Today, journals come in so many designs, materials, and sizes that there is something for everyone. Once you’ve found the one for you, however, you might find yourself with pen or pencil in hand, staring at the blank pages and thinking … now what? What do I write?

It’s happened to everyone at some point whether in personal or professional cases. That’s where we come in to help. Need inspiration of where to start? Use these ideas to jumpstart your pen across those white and empty pages:

  1. Count Your Blessings: Too often we let the things we are most grateful for slip by without being fully appreciated. Start writing down three things you’re grateful for each day. It will help you to not only take note of these moments in life, but to actually watch for them and give them the attention they deserve.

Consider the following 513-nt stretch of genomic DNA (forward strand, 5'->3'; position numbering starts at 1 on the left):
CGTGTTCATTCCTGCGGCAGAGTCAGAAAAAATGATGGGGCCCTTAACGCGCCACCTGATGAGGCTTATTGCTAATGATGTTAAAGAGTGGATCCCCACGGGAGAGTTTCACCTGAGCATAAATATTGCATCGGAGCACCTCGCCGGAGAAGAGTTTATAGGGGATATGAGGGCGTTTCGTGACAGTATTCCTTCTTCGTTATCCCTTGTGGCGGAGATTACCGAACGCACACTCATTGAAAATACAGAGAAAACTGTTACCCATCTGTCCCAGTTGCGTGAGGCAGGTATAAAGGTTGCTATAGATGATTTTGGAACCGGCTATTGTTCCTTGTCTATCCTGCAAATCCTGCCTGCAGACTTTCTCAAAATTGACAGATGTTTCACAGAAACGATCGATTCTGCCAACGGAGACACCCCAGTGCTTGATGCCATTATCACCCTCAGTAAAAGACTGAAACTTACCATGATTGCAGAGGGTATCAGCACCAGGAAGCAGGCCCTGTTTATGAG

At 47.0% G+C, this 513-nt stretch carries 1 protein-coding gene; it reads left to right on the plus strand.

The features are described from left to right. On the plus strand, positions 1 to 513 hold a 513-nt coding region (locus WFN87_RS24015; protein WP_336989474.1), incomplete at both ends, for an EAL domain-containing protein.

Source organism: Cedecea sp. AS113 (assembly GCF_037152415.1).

2. Make Lists: While grocery lists are rarely exciting enough to merit a place in your journal, keep lists of everything from what musicals you saw this year to what fishing lures you like best to what tricks you want to learn on your snowboard. Each list can inspire you to develop the items more.
  3. Set Goals: Writing down goals is considered the most important step to actually accomplishing them. Whether you start small and write down what you want to achieve today or this week, or if you go big and write down what you want to achieve this year or in your lifetime, you have so many pages to break down the goals into individual steps.  Check back often to write how you’re doing.
  4. Record Dreams: Sometimes dreams are unbelievably insightful—and other times, they are just crazy images inspired by too much bad television and a questionable glass of wine before bedtime. Writing down what you remember about your dreams can help cement the lessons you might otherwise lose.
  5. Note Quotes: A journal is a great place to write down quotes or sayings and refer to them later for further writing inspiration, a pick-me-up, or sharing with friends and family.